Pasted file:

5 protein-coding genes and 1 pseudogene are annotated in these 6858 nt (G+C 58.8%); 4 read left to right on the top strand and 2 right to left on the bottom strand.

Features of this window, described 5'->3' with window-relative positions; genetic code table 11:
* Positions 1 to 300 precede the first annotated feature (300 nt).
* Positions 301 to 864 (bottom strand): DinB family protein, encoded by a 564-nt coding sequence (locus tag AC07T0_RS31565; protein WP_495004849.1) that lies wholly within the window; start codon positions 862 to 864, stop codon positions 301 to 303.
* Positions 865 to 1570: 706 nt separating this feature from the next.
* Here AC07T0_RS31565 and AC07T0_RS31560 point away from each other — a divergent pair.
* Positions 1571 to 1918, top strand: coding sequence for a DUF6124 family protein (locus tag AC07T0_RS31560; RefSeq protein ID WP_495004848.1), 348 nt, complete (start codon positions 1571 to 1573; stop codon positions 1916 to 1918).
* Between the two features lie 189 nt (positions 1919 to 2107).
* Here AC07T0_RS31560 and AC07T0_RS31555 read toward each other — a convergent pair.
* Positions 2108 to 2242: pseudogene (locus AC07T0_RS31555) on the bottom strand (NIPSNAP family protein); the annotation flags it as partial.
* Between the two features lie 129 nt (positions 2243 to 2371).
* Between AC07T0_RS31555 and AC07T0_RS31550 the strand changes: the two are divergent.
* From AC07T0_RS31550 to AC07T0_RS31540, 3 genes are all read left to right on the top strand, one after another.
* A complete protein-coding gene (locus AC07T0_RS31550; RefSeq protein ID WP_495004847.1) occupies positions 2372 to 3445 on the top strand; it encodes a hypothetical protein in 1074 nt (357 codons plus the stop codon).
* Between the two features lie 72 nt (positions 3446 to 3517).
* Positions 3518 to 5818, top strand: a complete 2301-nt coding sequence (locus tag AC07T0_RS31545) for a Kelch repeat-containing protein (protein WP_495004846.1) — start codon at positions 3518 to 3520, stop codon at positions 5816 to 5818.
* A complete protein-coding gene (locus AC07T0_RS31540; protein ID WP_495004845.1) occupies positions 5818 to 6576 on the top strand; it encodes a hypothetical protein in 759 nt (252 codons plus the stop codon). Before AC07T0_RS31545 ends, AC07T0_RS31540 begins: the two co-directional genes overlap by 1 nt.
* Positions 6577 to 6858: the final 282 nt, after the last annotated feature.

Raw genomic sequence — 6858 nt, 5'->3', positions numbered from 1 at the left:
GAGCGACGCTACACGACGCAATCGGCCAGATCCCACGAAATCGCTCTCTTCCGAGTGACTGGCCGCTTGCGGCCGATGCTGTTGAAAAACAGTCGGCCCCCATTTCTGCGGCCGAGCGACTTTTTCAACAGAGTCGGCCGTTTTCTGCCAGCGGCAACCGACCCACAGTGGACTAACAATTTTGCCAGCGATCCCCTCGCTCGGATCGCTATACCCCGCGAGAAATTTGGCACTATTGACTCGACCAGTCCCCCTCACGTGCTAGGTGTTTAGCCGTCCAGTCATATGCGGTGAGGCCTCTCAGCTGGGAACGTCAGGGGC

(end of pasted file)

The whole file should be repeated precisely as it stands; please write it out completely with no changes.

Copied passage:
5 protein-coding genes and 1 pseudogene are annotated in these 6858 nt (G+C 58.8%); 4 read left to right on the top strand and 2 right to left on the bottom strand.

Features of this window, described 5'->3' with window-relative positions; genetic code table 11:
* Positions 1 to 300 precede the first annotated feature (300 nt).
* Positions 301 to 864 (bottom strand): DinB family protein, encoded by a 564-nt coding sequence (locus tag AC07T0_RS31565; protein WP_495004849.1) that lies wholly within the window; start codon positions 862 to 864, stop codon positions 301 to 303.
* Positions 865 to 1570: 706 nt separating this feature from the next.
* Here AC07T0_RS31565 and AC07T0_RS31560 point away from each other — a divergent pair.
* Positions 1571 to 1918, top strand: coding sequence for a DUF6124 family protein (locus tag AC07T0_RS31560; RefSeq protein ID WP_495004848.1), 348 nt, complete (start codon positions 1571 to 1573; stop codon positions 1916 to 1918).
* Between the two features lie 189 nt (positions 1919 to 2107).
* Here AC07T0_RS31560 and AC07T0_RS31555 read toward each other — a convergent pair.
* Positions 2108 to 2242: pseudogene (locus AC07T0_RS31555) on the bottom strand (NIPSNAP family protein); the annotation flags it as partial.
* Between the two features lie 129 nt (positions 2243 to 2371).
* Between AC07T0_RS31555 and AC07T0_RS31550 the strand changes: the two are divergent.
* From AC07T0_RS31550 to AC07T0_RS31540, 3 genes are all read left to right on the top strand, one after another.
* A complete protein-coding gene (locus AC07T0_RS31550; RefSeq protein ID WP_495004847.1) occupies positions 2372 to 3445 on the top strand; it encodes a hypothetical protein in 1074 nt (357 codons plus the stop codon).
* Between the two features lie 72 nt (positions 3446 to 3517).
* Positions 3518 to 5818, top strand: a complete 2301-nt coding sequence (locus tag AC07T0_RS31545) for a Kelch repeat-containing protein (protein WP_495004846.1) — start codon at positions 3518 to 3520, stop codon at positions 5816 to 5818.
* A complete protein-coding gene (locus AC07T0_RS31540; protein ID WP_495004845.1) occupies positions 5818 to 6576 on the top strand; it encodes a hypothetical protein in 759 nt (252 codons plus the stop codon). Before AC07T0_RS31545 ends, AC07T0_RS31540 begins: the two co-directional genes overlap by 1 nt.
* Positions 6577 to 6858: the final 282 nt, after the last annotated feature.

Raw genomic sequence — 6858 nt, 5'->3', positions numbered from 1 at the left:
GAGCGACGCTACACGACGCAATCGGCCAGATCCCACGAAATCGCTCTCTTCCGAGTGACTGGCCGCTTGCGGCCGATGCTGTTGAAAAACAGTCGGCCCCCATTTCTGCGGCCGAGCGACTTTTTCAACAGAGTCGGCCGTTTTCTGCCAGCGGCAACCGACCCACAGTGGACTAACAATTTTGCCAGCGATCCCCTCGCTCGGATCGCTATACCCCGCGAGAAATTTGGCACTATTGACTCGACCAGTCCCCCTCACGTGCTAGGTGTTTAGCCGTCCAGTCATATGCGGTGAGGCCTCTCAGCTGGGAACGTCAGGGGC